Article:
Stop using Click Here and other Intranet pitfalls to avoid

“Click Here”, “view more”, and “learn more” are plagues on usability

How many times in your day have you encountered a quick links web part or section with a list of links or any type of action item that shows within an interface?

In the realm of digital content, phrases like “click here” and “view more” have become so commonplace that they often go unnoticed by the regular user. These terms, intended to guide the user’s navigation through a site or app, have been overused to the point of becoming almost invisible. They are everywhere, from websites to emails, and even in mobile apps. However, their overuse can lead to a lack of engagement and interaction, as users may not feel compelled to follow these generic instructions.

The saturation of these phrases in digital content can also lead to a lack of clarity and understanding. “Click here” and “view more” do not provide any context or information about what the user will see or do when they follow the instruction. This lack of transparency can lead to frustration and a lesser user experience. Instead, content creators should aim to provide clear, concise instructions that provide context and make it clear what the user can expect when they engage with the content.

Example of using same action item naming

How it affects usability

Did you know that web users only read around 20–28% of the content on a page? They tend to scan in an F-pattern, hunting for keywords that lead them to the information they need. This behavior is known as information foraging.

Hyperlinks play a crucial role in this foraging process. They stand out, usually highlighted in blue by default, but will often match the action color designated by the site, and promise more information at a click. But if we use vague words for hyperlink text, we may lose the impact due to the absence of relevant keywords. This results in what we call poor “information scent.”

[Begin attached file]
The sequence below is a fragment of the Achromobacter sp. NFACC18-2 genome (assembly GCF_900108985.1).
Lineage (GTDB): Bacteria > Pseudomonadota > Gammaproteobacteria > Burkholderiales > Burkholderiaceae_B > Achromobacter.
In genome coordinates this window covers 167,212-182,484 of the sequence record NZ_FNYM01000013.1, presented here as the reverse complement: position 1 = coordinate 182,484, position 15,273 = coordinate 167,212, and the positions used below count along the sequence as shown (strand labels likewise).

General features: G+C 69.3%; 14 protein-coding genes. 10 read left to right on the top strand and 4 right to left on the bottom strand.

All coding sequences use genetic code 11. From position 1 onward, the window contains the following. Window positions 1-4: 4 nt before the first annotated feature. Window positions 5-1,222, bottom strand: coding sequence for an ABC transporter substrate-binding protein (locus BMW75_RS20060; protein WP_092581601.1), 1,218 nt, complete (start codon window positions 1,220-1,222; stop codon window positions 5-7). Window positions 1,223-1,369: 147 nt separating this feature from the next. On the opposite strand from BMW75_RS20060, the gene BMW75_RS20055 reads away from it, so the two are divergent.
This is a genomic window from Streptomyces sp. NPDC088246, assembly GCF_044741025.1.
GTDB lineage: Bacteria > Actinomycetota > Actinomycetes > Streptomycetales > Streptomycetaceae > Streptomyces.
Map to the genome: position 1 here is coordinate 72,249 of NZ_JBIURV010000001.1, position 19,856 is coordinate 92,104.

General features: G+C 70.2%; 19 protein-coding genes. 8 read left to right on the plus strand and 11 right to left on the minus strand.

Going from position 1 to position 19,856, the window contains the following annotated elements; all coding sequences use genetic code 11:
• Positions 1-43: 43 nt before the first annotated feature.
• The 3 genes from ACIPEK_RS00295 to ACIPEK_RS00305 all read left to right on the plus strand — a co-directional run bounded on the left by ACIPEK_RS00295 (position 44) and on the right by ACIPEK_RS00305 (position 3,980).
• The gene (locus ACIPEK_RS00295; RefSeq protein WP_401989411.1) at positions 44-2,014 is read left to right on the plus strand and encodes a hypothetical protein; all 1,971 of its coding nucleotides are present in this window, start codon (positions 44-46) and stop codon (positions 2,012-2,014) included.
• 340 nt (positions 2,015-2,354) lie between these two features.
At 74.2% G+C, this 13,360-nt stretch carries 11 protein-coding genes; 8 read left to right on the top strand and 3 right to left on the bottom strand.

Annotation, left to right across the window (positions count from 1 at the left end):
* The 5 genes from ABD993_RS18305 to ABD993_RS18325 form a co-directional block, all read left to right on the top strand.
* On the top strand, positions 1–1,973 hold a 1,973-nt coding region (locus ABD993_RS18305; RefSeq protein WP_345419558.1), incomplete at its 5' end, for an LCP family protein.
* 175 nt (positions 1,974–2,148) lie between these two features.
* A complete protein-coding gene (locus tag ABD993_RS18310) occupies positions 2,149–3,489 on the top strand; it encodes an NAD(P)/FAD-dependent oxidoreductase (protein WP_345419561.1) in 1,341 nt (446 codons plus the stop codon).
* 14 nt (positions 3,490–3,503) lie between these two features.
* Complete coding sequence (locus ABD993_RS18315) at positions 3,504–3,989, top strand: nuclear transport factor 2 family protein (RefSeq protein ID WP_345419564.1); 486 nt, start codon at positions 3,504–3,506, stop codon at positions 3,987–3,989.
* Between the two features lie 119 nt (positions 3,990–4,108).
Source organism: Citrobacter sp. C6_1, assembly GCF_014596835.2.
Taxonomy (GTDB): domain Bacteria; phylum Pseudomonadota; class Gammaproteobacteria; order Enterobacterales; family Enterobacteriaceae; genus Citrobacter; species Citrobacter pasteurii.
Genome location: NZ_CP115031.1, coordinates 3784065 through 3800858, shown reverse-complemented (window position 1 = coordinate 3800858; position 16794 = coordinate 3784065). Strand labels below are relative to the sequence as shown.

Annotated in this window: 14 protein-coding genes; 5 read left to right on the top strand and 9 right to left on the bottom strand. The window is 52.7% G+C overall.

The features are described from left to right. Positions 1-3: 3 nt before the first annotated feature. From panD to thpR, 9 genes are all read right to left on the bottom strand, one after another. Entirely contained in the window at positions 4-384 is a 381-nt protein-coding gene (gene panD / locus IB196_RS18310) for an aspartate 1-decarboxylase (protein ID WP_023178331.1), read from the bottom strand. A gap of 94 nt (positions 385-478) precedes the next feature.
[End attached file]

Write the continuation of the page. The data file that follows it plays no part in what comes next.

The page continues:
When we say “click here,” it doesn’t tell the user what exactly they’ll find when they follow the link. It lacks meaningful context. This forces users to read the text around “click here” to understand what they’re clicking into. While “click here” might seem like a clear call to action, research suggests it could slow users down and increase cognitive load.

Another factor to consider is that the use of “click here” relates to clicking with a mouse. In a world where we access sites through many different devices where we you voice, touch, a mouse, and assistive devices to access and activate different links, this is an outdated way of thinking that focuses the user on a singular way of accessing the content versus fulfilling the task at hand.

Let’s talk about screen readers and accessibility

If you don’t have access to a screen reader, you can get a good idea by using the “tab” function in accessibility mode with a voice that will speak out what a user may encounter.

If you go through an interface with a lot of links that say, “click here”, ” view more”, learn more” etc. you will encounter the following issue:”

  • “click here” …Link.
  • “view more”…Link
  • “learn more”…Link

Starting to see the issues? If you could not see the screen to gain additional context about what the link may go to, you would be lost. You wouldn’t know where those links go creating additional barriers for users to use your site.

Instead, you should write the action you want the user to take as part of the link text such as

  • “Learn about Gastroenterology”
  • “Sign-up for the newsletter”
  • “View example document”

Tips to create better hyperlinks

  • Be as descriptive and concise as possible:
    For example, instead of saying “it”, specify what “it” refers to.
  • Start with a keyword:
    This helps to quickly communicate the main topic of your content. For instance, “Elephant: The Largest Land Animal.”
  • Include concrete nouns:
    This provides clarity and context. For example, “The Golden Gate Bridge”, instead of just saying “the bridge.”
  • Avoid using verb phrases:
    This can make the text confusing when translated. Instead of “running the race”, use “participating in the race.”
  • Provide information that makes sense even when read out of context:
    This is important for screen readers. For instance, “The Eiffel Tower, located in Paris, is a popular tourist attraction”, instead of just “It’s a popular tourist attraction.”
  • Refrain from discussing specific mechanics:
    For example, avoid phrases like “click here”, which may not translate well across all platforms and devices.
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